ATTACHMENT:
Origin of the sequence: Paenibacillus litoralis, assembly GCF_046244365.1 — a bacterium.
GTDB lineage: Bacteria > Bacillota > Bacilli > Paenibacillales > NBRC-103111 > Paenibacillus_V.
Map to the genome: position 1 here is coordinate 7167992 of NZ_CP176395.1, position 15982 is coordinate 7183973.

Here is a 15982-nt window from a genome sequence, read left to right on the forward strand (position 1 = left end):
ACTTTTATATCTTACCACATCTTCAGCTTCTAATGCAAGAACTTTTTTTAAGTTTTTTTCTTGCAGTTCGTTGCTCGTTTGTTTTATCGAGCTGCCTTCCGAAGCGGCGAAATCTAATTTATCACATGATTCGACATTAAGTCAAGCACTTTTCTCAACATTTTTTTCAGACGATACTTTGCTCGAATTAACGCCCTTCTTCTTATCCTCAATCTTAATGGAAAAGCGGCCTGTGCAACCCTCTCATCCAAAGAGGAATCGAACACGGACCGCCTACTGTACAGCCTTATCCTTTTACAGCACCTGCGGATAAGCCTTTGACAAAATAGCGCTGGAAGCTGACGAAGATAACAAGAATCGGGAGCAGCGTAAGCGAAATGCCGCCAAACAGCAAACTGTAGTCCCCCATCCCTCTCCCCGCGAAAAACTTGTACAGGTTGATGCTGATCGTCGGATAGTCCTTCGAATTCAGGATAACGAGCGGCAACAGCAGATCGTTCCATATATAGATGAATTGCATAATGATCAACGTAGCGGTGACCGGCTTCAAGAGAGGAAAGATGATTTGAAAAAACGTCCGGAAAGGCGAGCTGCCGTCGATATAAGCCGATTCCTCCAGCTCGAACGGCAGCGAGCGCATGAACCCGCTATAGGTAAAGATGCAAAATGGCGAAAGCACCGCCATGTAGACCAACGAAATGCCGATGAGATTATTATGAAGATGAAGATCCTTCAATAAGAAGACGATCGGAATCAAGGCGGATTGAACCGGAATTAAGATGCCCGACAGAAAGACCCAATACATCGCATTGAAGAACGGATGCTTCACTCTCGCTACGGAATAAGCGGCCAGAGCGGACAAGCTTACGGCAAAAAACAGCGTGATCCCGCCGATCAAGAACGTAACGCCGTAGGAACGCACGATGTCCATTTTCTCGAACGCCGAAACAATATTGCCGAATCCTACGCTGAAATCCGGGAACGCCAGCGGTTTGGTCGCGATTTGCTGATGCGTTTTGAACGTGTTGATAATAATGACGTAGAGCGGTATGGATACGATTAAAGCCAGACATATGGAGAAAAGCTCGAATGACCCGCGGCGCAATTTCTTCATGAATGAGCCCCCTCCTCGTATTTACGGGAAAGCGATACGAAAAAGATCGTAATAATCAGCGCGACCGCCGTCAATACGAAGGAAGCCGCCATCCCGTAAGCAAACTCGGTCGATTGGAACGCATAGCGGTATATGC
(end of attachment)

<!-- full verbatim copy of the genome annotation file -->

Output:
Origin of the sequence: Paenibacillus litoralis, assembly GCF_046244365.1 — a bacterium.
GTDB lineage: Bacteria > Bacillota > Bacilli > Paenibacillales > NBRC-103111 > Paenibacillus_V.
Map to the genome: position 1 here is coordinate 7167992 of NZ_CP176395.1, position 15982 is coordinate 7183973.

Here is a 15982-nt window from a genome sequence, read left to right on the forward strand (position 1 = left end):
ACTTTTATATCTTACCACATCTTCAGCTTCTAATGCAAGAACTTTTTTTAAGTTTTTTTCTTGCAGTTCGTTGCTCGTTTGTTTTATCGAGCTGCCTTCCGAAGCGGCGAAATCTAATTTATCACATGATTCGACATTAAGTCAAGCACTTTTCTCAACATTTTTTTCAGACGATACTTTGCTCGAATTAACGCCCTTCTTCTTATCCTCAATCTTAATGGAAAAGCGGCCTGTGCAACCCTCTCATCCAAAGAGGAATCGAACACGGACCGCCTACTGTACAGCCTTATCCTTTTACAGCACCTGCGGATAAGCCTTTGACAAAATAGCGCTGGAAGCTGACGAAGATAACAAGAATCGGGAGCAGCGTAAGCGAAATGCCGCCAAACAGCAAACTGTAGTCCCCCATCCCTCTCCCCGCGAAAAACTTGTACAGGTTGATGCTGATCGTCGGATAGTCCTTCGAATTCAGGATAACGAGCGGCAACAGCAGATCGTTCCATATATAGATGAATTGCATAATGATCAACGTAGCGGTGACCGGCTTCAAGAGAGGAAAGATGATTTGAAAAAACGTCCGGAAAGGCGAGCTGCCGTCGATATAAGCCGATTCCTCCAGCTCGAACGGCAGCGAGCGCATGAACCCGCTATAGGTAAAGATGCAAAATGGCGAAAGCACCGCCATGTAGACCAACGAAATGCCGATGAGATTATTATGAAGATGAAGATCCTTCAATAAGAAGACGATCGGAATCAAGGCGGATTGAACCGGAATTAAGATGCCCGACAGAAAGACCCAATACATCGCATTGAAGAACGGATGCTTCACTCTCGCTACGGAATAAGCGGCCAGAGCGGACAAGCTTACGGCAAAAAACAGCGTGATCCCGCCGATCAAGAACGTAACGCCGTAGGAACGCACGATGTCCATTTTCTCGAACGCCGAAACAATATTGCCGAATCCTACGCTGAAATCCGGGAACGCCAGCGGTTTGGTCGCGATTTGCTGATGCGTTTTGAACGTGTTGATAATAATGACGTAGAGCGGTATGGATACGATTAAAGCCAGACATATGGAGAAAAGCTCGAATGACCCGCGGCGCAATTTCTTCATGAATGAGCCCCCTCCTCGTATTTACGGGAAAGCGATACGAAAAAGATCGTAATAATCAGCGCGACCGCCGTCAATACGAAGGAAGCCGCCATCCCGTAAGCAAACTCGGTCGATTGGAACGCATAGCGGTATATGC